California has long been a breeding ground for innovation and has fostered pioneering tech companies ranging from Disney to Apple. But in terms of self-driving cars—and based on several recent developments—a much more conservative Michigan is taking the pole position in nurturing the technology.
Michigan and particularly the Detroit area is an ideal incubator for autonomous technology since it’s the center of the automotive universe and can capitalize on its ample homegrown talent and resources, including world-class vehicle manufacturing capability and research prowess. The state also has a wide range of weather conditions to better test self-driving vehicles in real-world conditions.
And it has a state government that’s friendly to the technology. A recent example of this is wide-ranging legislation signed into law last week by Michigan Governor Rick Snyder that allows autonomous vehicles to operate on state roads—without a human behind the wheel or even onboard.
It also permits platoons of semi-automated trucks to travel together at set speeds and self-driving ride-sharing services to pick up passengers. “This is a huge step for our state, because it will allow accurate and proper testing of autonomous vehicles on real roads in real situations…aimed at providing greater opportunities to test, manufacture and operate autonomous vehicles in [Michigan],” Snyder said in a blog post earlier this week.
Contrast this with California’s more restrictive approach. Last December, the state’s DMV released draft legislation that, among other things, requires that a driver must be ready to take the wheel of an autonomous vehicle at all times, and that a vehicle has to have a steering wheel and pedals.
This last point didn’t sit well with Google, the most high-profile California company testing autonomous cars, since its self-driving pods are designed without those traditional controls. “We’re gravely disappointed that California is already writing a ceiling on the potential for fully self-driving cars to help all of us who live here,” a Google spokesman said at the time.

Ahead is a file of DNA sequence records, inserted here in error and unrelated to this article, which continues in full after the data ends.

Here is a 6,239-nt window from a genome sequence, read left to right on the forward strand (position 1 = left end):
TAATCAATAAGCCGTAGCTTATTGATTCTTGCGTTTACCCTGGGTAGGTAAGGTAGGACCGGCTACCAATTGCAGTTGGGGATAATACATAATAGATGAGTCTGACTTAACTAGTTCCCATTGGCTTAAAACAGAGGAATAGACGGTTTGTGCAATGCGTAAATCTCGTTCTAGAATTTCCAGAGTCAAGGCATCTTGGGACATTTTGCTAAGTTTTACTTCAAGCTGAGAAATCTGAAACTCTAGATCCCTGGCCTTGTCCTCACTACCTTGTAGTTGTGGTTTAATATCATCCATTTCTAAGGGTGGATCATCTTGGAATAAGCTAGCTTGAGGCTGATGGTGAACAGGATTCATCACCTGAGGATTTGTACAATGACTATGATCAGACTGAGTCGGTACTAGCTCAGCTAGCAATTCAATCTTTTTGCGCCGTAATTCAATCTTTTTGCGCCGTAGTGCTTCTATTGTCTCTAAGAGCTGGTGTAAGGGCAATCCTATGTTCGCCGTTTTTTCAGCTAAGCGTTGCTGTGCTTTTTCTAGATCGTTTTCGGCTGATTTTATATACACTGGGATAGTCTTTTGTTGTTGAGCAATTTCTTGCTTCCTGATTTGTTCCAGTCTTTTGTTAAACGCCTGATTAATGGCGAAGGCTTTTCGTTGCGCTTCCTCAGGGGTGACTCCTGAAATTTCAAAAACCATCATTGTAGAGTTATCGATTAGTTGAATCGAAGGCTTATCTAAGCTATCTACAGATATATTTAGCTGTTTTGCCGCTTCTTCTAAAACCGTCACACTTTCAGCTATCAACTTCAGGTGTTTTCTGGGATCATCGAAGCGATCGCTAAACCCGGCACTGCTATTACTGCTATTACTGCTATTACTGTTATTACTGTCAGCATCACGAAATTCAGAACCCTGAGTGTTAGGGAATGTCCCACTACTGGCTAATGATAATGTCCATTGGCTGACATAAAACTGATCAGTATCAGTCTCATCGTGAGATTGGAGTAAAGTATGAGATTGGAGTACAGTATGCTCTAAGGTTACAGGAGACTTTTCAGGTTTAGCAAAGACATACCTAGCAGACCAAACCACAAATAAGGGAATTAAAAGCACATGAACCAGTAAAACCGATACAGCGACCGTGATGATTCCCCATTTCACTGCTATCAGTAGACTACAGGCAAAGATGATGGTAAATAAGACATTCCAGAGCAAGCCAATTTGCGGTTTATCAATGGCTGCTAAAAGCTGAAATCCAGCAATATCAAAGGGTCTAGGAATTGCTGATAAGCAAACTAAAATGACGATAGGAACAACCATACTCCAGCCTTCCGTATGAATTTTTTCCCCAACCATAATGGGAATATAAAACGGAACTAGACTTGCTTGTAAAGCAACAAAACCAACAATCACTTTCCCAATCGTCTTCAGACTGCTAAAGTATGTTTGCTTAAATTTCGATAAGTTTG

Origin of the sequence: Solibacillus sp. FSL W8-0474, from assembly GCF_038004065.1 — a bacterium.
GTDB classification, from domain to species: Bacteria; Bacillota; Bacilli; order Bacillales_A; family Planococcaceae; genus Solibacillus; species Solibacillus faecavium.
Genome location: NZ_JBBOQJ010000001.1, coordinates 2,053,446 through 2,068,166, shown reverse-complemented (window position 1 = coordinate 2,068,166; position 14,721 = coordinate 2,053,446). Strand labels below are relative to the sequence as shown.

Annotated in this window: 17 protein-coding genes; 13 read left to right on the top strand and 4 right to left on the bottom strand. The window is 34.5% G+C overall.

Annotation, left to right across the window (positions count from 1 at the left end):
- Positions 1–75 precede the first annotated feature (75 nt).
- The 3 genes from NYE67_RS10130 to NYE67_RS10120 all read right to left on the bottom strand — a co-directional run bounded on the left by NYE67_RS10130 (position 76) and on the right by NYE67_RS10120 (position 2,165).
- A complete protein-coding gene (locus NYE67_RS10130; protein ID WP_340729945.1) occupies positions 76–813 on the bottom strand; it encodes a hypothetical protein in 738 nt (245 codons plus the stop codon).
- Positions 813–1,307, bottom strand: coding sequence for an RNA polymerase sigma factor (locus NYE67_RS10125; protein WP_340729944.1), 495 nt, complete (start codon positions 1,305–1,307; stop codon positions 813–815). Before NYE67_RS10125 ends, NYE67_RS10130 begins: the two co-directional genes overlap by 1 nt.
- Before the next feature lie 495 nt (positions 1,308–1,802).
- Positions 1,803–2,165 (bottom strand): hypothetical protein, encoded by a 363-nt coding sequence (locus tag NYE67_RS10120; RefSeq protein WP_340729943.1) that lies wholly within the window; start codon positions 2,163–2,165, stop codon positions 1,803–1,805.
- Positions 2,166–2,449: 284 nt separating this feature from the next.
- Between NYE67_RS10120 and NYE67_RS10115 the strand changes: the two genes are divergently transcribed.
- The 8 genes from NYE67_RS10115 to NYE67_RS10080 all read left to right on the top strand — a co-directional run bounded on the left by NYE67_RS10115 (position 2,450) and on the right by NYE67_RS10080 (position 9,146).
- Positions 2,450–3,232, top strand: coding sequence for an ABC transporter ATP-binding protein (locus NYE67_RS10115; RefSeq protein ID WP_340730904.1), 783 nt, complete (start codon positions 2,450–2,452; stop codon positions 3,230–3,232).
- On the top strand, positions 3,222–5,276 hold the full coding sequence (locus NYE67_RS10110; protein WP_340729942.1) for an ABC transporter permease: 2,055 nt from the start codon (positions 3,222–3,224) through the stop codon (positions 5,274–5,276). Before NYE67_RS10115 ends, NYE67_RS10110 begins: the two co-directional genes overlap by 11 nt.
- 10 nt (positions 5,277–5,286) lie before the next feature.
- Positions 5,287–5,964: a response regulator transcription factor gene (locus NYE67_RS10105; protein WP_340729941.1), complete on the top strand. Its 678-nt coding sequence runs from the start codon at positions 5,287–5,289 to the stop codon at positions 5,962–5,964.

Following release of the draft legislation, several technology and automotive trade groups sent a letter to the California State Transportation Agency that said requiring a driver behind the wheel “misses the point” of the technology. The stringent rules “miss a critical opportunity to increase safety and reduce accidents,” they said.
At the end of September, California Governor Jerry Brown signed a bill that allows autonomous vehicles on public roads without a backup human driver or a steering wheel and pedals. But it only applies to a pilot project by at an autonomous-vehicle facility in Northern California testing and at a nearby business park, and speeds are limited to less than 35 mph.
Google reportedly told the California DMV late last year that if the rules weren’t loosened, the company’s self-driving car would not be made available in California, and Google has moved some of its testing to Texas and Washington state. Google also opened a large facility in the Detroit area earlier this year.
But evidence also came this week of why California could be wise to take a more cautious approach to autonomous vehicle legislation. Openly defying California’s permitting process for autonomous vehicles, Uber began testing self-driving Volvos in San Francisco, and one was caught on camera running a red light.
As companies race to take the lead in autonomous vehicles, expect to see more companies developing self-driving cars to flock to Michigan. Let’s just hope we don’t see self-driving big rigs running red lights as a result.
Originally published by PCMag.com